Banjos and fiddles and washboards, oh my! The Old Time Social and Topanga Banjo Fiddle Contest proved it's hip to be square-dancing. Taking over some of the most unique dusty locales around, these two events brought together promising practitioners of old-time music and colorful handlebar mustaches. Follow this visual recap of a thriving world most Angelenos don't know exists, as it visits the Hyperion Tavern, Velaslavasay Panorama, and Farmlab, all the way out to Paramount Ranch, an Old West ghost town and film set in the middle of beautiful nowhere.
This was the 5th annual Old Time Social organized by the band Triple Chicken Foot. The 3-day happening featured some young guns of the string music scene with vets that really seemed like they just walked out from behind a cow. Every event packed its venue.
One of the rising stars would have to be Olentangy John. His charisma without frills and back-porch attitude had the Hyperion Tavern swaying with its eyes closed to the tune of existential Appalachian ballads adeptly plucked on banjo. Some of us have heard of him, but his show-mates Cat Tracks and The Mosby Raiders have never shared a bill with any favorite indie rock folk dabblers -- and perhaps they have no interest in that. This first night introduced faces and toe-tapping clog dancers that would become familiar by the end of the weekend. A refreshingly different aspect of this scene experience is that people actually say, "Hello, I saw you yesterday. What's your name?" as opposed to the usual rock 'n' roll "I cannot acknowledge that I've seen your face before" cold shoulder.
Friday night's sit-down concert took place at the Velaslavasay Panorama in West Adams. Sirens went about their business on the streets, but inside this beautiful small theater and garden, people drank homemade beer and Chex mix while Frank Fairfield blew their minds. Fairfield is one-of-a-kind. He was discovered busking on the streets of Los Angeles last year by Matt Popieluch of Foreign Born & Fool's Gold, who started booking him gigs.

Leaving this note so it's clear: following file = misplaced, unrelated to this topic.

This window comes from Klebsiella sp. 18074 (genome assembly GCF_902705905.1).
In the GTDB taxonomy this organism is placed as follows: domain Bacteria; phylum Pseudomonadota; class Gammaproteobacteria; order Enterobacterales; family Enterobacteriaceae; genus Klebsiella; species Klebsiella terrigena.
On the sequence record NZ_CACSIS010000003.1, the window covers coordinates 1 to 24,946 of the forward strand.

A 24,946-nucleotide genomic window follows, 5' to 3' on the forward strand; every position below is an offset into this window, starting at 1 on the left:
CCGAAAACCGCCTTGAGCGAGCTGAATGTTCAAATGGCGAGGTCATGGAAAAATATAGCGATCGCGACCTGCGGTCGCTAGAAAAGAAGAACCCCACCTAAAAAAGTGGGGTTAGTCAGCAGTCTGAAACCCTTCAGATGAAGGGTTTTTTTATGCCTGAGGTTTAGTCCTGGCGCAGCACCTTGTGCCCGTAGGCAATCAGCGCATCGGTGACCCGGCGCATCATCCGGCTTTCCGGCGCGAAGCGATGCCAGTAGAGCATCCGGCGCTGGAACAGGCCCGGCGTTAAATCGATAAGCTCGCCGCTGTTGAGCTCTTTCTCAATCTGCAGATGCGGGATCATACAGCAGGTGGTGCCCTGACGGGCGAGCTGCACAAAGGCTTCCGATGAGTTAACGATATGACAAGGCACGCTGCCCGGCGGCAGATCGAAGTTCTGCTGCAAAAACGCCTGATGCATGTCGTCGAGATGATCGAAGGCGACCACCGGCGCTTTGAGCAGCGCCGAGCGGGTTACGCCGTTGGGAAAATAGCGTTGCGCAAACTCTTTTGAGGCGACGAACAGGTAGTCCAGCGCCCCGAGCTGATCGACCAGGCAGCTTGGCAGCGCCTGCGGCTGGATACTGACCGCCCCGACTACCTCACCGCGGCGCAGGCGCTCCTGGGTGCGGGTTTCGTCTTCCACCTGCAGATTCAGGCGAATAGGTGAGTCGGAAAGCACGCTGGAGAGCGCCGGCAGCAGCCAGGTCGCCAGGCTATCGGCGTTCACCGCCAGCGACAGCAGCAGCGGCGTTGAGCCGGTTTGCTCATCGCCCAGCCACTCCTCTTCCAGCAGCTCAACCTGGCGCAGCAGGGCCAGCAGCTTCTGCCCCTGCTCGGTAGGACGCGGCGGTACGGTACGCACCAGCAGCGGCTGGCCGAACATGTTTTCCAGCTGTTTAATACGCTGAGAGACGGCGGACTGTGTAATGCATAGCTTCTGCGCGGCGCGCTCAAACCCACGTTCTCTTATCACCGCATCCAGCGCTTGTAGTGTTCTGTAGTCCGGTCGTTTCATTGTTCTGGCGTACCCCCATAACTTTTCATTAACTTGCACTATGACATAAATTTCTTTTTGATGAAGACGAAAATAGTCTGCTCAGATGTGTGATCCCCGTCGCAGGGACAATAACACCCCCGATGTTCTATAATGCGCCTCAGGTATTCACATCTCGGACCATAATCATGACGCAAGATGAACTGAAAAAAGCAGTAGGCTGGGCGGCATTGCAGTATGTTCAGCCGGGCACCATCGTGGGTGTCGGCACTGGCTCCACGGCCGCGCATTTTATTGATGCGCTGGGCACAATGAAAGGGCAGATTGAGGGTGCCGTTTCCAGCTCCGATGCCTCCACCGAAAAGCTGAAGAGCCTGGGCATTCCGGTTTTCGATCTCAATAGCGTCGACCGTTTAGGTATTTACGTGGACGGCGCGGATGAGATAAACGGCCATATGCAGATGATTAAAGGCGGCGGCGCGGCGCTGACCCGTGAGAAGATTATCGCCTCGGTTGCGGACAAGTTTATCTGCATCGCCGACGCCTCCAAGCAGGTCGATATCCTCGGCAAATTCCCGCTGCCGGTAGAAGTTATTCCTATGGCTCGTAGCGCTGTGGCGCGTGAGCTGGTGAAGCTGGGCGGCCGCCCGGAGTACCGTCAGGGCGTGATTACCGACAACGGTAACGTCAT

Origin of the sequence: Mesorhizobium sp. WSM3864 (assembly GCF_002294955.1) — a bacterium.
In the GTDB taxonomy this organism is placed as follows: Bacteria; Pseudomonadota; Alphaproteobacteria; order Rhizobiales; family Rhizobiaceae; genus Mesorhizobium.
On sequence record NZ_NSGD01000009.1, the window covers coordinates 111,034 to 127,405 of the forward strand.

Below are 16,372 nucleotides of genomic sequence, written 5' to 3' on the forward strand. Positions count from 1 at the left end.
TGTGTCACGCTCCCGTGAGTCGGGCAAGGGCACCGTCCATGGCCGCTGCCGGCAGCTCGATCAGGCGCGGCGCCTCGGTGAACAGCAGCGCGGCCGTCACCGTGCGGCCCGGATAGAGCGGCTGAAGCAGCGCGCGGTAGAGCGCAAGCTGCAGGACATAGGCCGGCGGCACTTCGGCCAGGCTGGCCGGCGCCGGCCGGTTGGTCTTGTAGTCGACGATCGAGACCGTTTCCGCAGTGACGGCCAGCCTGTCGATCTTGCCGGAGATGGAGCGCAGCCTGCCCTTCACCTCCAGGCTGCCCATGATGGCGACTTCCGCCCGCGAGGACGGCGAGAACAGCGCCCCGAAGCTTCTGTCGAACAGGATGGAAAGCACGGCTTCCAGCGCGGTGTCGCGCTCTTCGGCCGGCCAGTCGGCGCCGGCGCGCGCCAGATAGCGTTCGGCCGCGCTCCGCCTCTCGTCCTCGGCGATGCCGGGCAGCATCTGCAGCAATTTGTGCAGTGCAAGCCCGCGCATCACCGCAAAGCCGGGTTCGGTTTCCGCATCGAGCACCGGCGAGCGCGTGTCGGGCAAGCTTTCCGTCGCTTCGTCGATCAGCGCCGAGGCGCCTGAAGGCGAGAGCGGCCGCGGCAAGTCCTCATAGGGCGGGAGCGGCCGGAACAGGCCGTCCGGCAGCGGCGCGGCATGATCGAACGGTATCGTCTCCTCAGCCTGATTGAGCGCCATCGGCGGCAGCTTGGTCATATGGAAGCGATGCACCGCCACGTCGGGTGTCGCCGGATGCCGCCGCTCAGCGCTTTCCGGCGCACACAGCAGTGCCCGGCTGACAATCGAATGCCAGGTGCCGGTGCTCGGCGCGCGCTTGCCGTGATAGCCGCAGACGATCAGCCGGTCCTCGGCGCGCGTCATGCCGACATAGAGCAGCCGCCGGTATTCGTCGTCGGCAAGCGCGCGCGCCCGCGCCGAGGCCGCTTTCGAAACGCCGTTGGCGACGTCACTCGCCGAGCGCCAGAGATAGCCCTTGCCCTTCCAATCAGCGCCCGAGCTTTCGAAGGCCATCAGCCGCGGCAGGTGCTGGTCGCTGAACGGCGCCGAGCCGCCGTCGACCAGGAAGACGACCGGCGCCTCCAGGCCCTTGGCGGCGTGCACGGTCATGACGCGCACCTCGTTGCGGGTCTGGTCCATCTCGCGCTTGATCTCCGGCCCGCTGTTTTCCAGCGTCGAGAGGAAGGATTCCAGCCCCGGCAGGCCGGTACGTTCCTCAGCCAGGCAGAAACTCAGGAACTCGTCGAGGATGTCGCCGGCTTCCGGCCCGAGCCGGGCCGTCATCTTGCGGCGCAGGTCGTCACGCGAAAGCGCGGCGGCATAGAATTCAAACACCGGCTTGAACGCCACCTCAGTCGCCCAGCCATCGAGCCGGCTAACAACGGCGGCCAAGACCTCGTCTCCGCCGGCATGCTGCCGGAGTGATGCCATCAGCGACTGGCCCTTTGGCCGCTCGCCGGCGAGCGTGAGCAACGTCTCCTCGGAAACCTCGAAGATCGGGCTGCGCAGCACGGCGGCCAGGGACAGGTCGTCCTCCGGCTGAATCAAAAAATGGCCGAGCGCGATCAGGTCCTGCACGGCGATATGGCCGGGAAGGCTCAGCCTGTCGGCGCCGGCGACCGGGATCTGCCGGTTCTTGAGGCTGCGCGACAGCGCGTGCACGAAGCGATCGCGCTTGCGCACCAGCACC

Watching Fairfield play reaches psychedelic levels. He exists between the grooves of an old 78, truly a visitor from another time and place dropped here by old country aliens. He had the biggest audience that night and highlighted the Fiddle Contest on Sunday as well. His voice chokes on the murder ballads he revives and tells as if he just put down the bloody dagger. Whether on banjo, fiddle or guitar, it's a trippy spectacle.
Joe Wack and friends played sleepy string songs from West Virgina with some education in between numbers. It was hard to stay awake, and that's not a criticism. The crowd instantly awoke when Triple Chicken Foot got on stage and began a capalla, "Tell me who did Jesus mean when he gave his sermon, please? Was it you or was it me? ... He said if you love me, feed my sheep!" The song has that wonderful sinner vibe that gives old-time music its edge, the prayers of rebels who have seen a thing or two, or for innocents who would nail themselves to the cross on a daily basis just in case.
We met up again at Farmlab for a Cake Walk and Square Dance on Saturday night, surrounded by blooming strawberries and tomatoes under the downtown Metro line. A Cake Walk resembles musical chairs, except the winner of each round gets a cake that is later devoured by everyone anyway. The most wonderful thing about square dancing is the mandatory compliance between strangers to be swung around, grabbed, and hugged by each other. This could get creepy, of course, but perverts tend to stay away from jug music. The band Sausage Grinder felt reminiscent of an old Mickey Mouse cartoon.
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Sunday marked the 50th anniversary of the Topanga Banjo Fiddle Contest. Hundreds of musicians littered Paramount Ranch's corners with endless group jams while contestants displayed their chops on stage. BYOB meant freedom to bring booze and banjos for all. Such a variety of people attended that there's no question this esoteric music has a valued place in L.A. culture.
Four days' escape to some wild west folky land, the friendly people and the talented musicians, brings to bear the importance of keeping Old Time music alive. Actually, keeping it alive doesn't seem to be a problem as society opens itself to more organic living. The soundtrack that suits it best will naturally follow. The reverberations will transcend the niche audience in the near future, just wait and see. You'll be coming around the mountain very soon, brewing beer and growing bees. That is, when civilization collapses and all.